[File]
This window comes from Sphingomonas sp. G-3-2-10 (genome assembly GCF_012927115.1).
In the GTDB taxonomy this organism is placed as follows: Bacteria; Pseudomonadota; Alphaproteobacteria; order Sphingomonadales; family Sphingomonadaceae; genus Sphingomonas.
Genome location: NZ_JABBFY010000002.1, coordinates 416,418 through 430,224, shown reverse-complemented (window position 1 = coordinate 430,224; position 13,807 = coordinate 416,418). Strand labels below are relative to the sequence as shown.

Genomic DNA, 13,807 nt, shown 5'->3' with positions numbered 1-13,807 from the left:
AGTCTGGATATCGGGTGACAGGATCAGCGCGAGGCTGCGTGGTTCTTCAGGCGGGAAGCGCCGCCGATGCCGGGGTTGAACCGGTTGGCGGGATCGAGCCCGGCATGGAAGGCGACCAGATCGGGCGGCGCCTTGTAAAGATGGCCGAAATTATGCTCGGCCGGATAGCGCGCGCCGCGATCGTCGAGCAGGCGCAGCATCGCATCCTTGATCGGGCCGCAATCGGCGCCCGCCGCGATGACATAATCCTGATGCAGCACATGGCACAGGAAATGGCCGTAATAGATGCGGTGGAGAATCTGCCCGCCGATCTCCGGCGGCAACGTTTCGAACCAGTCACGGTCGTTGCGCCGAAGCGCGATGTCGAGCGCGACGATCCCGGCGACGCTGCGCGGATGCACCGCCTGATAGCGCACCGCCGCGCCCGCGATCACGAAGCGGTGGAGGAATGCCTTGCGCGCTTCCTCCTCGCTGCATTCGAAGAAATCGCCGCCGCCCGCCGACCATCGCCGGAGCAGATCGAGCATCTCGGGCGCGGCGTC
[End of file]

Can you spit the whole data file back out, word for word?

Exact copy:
This window comes from Sphingomonas sp. G-3-2-10 (genome assembly GCF_012927115.1).
In the GTDB taxonomy this organism is placed as follows: Bacteria; Pseudomonadota; Alphaproteobacteria; order Sphingomonadales; family Sphingomonadaceae; genus Sphingomonas.
Genome location: NZ_JABBFY010000002.1, coordinates 416,418 through 430,224, shown reverse-complemented (window position 1 = coordinate 430,224; position 13,807 = coordinate 416,418). Strand labels below are relative to the sequence as shown.

Genomic DNA, 13,807 nt, shown 5'->3' with positions numbered 1-13,807 from the left:
AGTCTGGATATCGGGTGACAGGATCAGCGCGAGGCTGCGTGGTTCTTCAGGCGGGAAGCGCCGCCGATGCCGGGGTTGAACCGGTTGGCGGGATCGAGCCCGGCATGGAAGGCGACCAGATCGGGCGGCGCCTTGTAAAGATGGCCGAAATTATGCTCGGCCGGATAGCGCGCGCCGCGATCGTCGAGCAGGCGCAGCATCGCATCCTTGATCGGGCCGCAATCGGCGCCCGCCGCGATGACATAATCCTGATGCAGCACATGGCACAGGAAATGGCCGTAATAGATGCGGTGGAGAATCTGCCCGCCGATCTCCGGCGGCAACGTTTCGAACCAGTCACGGTCGTTGCGCCGAAGCGCGATGTCGAGCGCGACGATCCCGGCGACGCTGCGCGGATGCACCGCCTGATAGCGCACCGCCGCGCCCGCGATCACGAAGCGGTGGAGGAATGCCTTGCGCGCTTCCTCCTCGCTGCATTCGAAGAAATCGCCGCCGCCCGCCGACCATCGCCGGAGCAGATCGAGCATCTCGGGCGCGGCGTC